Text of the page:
We propose a method for detecting structural changes in a city using images captured from vehicular mounted cameras over traversals at two different times. We first generate 3D point clouds for each traversal from the images and approximate GNSS/INS readings using Structure-from-Motion (SfM). A direct comparison of the two point clouds for change detection is not ideal due to inaccurate geo-location information and possible drifts in the SfM. To circumvent this problem, we propose a deep learning-based non-rigid registration on the point clouds which allows us to compare the point clouds for structural change detection in the scene. Furthermore, we introduce a dual thresholding check and post-processing step to enhance the robustness of our method. We collect two datasets for the evaluation of our approach. Experiments show that our method is able to detect scene changes effectively, even in the presence of viewpoint and illumination differences.

If you find our work/data useful in your research, please cite:

@inproceedings{yew2021-CD, 
    title={City-scale Scene Change Detection using Point Clouds}, 
    author={Yew, Zi Jian and Lee, Gim Hee}, 
    booktitle={International Conference on Robotics and Automation (ICRA)},
    year={2021} 
}


Dataset Download

Disclaimer

We provide some of the raw and processed data here for download, which you can freely use for research purposes. The dataset is provided “as is”, We make no warranty that the dataset will be error free, and we shall not be liable for any claim, damages or liability arising from the use of the dataset.

Point Clouds

Note: under construction. COLMAP files will be uploaded at a later date.

Our reconstructed sparse point clouds using our modified COLMAP pipeline can be downloaded in this section. We provide the point clouds in either .pcd or COLMAP format. Both contain the same point cloud, although the COLMAP version may be useful as it provides additional information such as the poses of the reconstructed cameras. For the .pcd format, we also provide our registered point clouds. In both datasets, we align run 0 (earlier run) to run 1 (later run). The point coordinates as well as camera pose are referenced to UTM coordinates (zone 48 north).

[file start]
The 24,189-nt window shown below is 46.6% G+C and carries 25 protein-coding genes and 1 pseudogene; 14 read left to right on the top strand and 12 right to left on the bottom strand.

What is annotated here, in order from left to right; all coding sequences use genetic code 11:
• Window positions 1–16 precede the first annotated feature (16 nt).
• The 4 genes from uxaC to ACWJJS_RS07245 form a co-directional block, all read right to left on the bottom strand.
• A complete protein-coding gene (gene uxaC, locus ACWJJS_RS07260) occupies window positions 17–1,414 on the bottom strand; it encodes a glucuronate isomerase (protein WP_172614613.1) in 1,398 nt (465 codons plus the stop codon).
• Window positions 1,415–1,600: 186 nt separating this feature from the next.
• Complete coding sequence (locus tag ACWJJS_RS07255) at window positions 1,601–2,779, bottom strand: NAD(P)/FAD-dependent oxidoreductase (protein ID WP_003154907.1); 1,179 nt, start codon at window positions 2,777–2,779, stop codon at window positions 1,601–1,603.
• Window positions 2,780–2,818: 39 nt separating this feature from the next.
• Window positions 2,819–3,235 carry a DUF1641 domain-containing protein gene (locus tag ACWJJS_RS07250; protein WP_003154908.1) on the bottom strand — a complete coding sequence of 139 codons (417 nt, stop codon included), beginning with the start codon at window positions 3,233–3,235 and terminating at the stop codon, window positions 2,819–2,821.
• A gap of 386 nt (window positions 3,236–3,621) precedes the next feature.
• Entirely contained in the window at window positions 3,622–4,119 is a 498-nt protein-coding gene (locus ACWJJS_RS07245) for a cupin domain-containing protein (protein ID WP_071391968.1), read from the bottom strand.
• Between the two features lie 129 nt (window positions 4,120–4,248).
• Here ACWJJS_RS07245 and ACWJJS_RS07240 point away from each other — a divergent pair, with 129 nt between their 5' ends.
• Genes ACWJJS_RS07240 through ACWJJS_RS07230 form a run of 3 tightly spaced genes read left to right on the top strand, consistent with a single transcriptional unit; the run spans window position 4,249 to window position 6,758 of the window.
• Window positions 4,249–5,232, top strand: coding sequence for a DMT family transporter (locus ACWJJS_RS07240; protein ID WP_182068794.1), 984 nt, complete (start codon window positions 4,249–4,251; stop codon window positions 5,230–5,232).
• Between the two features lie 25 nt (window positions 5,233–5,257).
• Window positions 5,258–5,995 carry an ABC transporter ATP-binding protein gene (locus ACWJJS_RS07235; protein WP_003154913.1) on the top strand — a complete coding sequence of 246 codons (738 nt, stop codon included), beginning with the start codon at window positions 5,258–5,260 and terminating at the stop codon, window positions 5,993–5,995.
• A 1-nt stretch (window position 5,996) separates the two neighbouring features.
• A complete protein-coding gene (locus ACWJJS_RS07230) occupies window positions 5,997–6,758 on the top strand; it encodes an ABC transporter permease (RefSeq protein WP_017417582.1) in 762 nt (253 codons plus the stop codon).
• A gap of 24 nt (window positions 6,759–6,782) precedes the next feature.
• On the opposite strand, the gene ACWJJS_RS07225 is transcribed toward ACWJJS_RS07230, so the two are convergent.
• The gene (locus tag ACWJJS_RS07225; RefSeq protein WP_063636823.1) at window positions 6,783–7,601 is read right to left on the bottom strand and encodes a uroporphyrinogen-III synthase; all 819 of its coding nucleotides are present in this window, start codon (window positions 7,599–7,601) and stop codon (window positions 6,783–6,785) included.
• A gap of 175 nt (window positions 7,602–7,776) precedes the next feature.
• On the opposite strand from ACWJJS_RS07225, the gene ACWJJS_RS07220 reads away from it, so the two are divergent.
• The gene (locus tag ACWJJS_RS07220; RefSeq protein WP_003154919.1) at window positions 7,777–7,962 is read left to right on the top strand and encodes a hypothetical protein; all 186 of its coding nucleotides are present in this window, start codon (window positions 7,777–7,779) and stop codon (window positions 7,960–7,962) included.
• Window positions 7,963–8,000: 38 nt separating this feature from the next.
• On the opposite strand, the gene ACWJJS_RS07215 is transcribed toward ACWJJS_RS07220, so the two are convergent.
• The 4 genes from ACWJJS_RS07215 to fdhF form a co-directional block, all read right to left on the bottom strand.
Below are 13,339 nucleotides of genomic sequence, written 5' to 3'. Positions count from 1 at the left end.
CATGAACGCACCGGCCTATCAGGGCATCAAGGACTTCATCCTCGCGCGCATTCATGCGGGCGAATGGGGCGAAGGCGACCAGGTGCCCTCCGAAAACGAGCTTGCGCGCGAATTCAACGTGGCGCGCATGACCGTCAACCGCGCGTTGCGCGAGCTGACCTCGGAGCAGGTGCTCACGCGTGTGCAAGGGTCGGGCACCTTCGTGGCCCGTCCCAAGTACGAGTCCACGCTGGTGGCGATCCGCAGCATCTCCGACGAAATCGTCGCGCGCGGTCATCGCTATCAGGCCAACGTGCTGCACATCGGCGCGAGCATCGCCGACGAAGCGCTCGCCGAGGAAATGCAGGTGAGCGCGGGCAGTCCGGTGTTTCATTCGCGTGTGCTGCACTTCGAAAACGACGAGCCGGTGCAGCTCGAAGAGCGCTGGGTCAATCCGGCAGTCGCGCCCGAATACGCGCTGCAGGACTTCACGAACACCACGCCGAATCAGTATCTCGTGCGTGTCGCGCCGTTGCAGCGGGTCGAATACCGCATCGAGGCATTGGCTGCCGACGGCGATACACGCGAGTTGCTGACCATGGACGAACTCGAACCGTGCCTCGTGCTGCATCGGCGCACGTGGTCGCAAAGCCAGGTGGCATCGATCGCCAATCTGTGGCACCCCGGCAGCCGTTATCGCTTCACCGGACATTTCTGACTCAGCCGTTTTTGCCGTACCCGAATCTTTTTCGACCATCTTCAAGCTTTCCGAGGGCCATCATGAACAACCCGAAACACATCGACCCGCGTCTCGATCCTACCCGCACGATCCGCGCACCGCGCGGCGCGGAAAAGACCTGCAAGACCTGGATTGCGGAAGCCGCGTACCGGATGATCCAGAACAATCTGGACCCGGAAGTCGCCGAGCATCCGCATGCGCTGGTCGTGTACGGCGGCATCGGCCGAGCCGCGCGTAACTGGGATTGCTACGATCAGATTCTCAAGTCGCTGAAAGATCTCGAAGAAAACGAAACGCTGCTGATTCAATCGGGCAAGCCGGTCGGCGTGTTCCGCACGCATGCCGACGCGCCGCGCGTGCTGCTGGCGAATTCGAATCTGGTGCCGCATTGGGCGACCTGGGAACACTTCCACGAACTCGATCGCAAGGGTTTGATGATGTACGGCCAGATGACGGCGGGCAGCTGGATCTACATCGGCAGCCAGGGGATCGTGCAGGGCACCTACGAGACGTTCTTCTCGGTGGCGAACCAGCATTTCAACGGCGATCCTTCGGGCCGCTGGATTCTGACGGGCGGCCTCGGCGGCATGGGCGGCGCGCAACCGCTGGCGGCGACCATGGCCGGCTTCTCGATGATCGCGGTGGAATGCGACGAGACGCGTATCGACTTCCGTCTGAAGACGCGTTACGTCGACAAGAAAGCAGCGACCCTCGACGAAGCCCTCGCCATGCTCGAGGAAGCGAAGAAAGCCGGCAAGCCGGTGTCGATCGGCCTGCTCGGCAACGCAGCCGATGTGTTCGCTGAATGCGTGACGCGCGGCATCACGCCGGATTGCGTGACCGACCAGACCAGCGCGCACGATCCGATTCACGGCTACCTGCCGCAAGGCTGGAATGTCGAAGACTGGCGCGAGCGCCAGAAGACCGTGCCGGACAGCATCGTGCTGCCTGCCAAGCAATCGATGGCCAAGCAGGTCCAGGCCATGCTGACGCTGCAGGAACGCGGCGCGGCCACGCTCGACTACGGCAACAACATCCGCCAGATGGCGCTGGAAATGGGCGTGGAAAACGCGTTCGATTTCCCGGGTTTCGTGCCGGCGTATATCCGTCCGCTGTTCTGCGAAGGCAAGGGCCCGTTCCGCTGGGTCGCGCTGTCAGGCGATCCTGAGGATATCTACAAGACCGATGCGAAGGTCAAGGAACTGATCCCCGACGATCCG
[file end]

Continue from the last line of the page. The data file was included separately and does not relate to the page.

Run 0 Run 1
Business District Raw [.pcd ] [colmap]
Registered [.pcd]
Raw [.pcd] [colmap]
Research Town Raw [.pcd] [colmap]
Registered [.pcd]
Raw [.pcd] [colmap]

Images

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The 30 annotated image pairs used for our evaluation can be downloaded from here (374MB). The annotated groundtruths are in [dataset]/groundtruth folders, and are stored in a uint8 image where red/blue channels denote the appearance/disappearance of objects.

Results

Our detected 3D changes can be downloaded here. For both datasets the changes are stored using several files:

  • [dataset]/changes3d.pcd: Point cloud containing the \(N\) change points

  • [dataset]/reponse.bin: Contains the “response” of each point in the above change point cloud. This is a binary file containing \(N\) float32 numbers, where each number indicates the distance to the nearest point in the other point cloud. Negative number indicate the points are present in Run 2 but not Run 1, vice versa for positive numbers.

  • [dataset]/ref_cameras.pickle: Dictionary containing the intrinsics/extrinsics for each image in Run 1. This contains a subset of the information of the COLMAP data files required to project changed points onto the image plane. For each reference image, we store a Python namedtuple (\(q_{wc}, t_{wc}, \text{intrinsics}, \text{img_wh})\), where

    • \((q_{wc}, t_{wc})\): Camera extrinsics that map points from the camera frame to the world frame as \(p_w = R_{wc} \, p_c + t_{wc}\), where \(R_{wc}\) is the rotation matrix corresponding to the quaternion \(q_{wc}\)
    • \(\text{intrinsics}\): \(f_x, f_y, c_x, c_y\), and distortion coefficients \(k_1, k_2, p_1, p_2\)
    • \(\text{img_wh}\): (Image width, image height)

Alternatively, you can also download our projected changes from here.

Sample code

Our code repository here contains sample code to visualize the groundtruths, project changes onto 2D, as well as to evaluate the performance.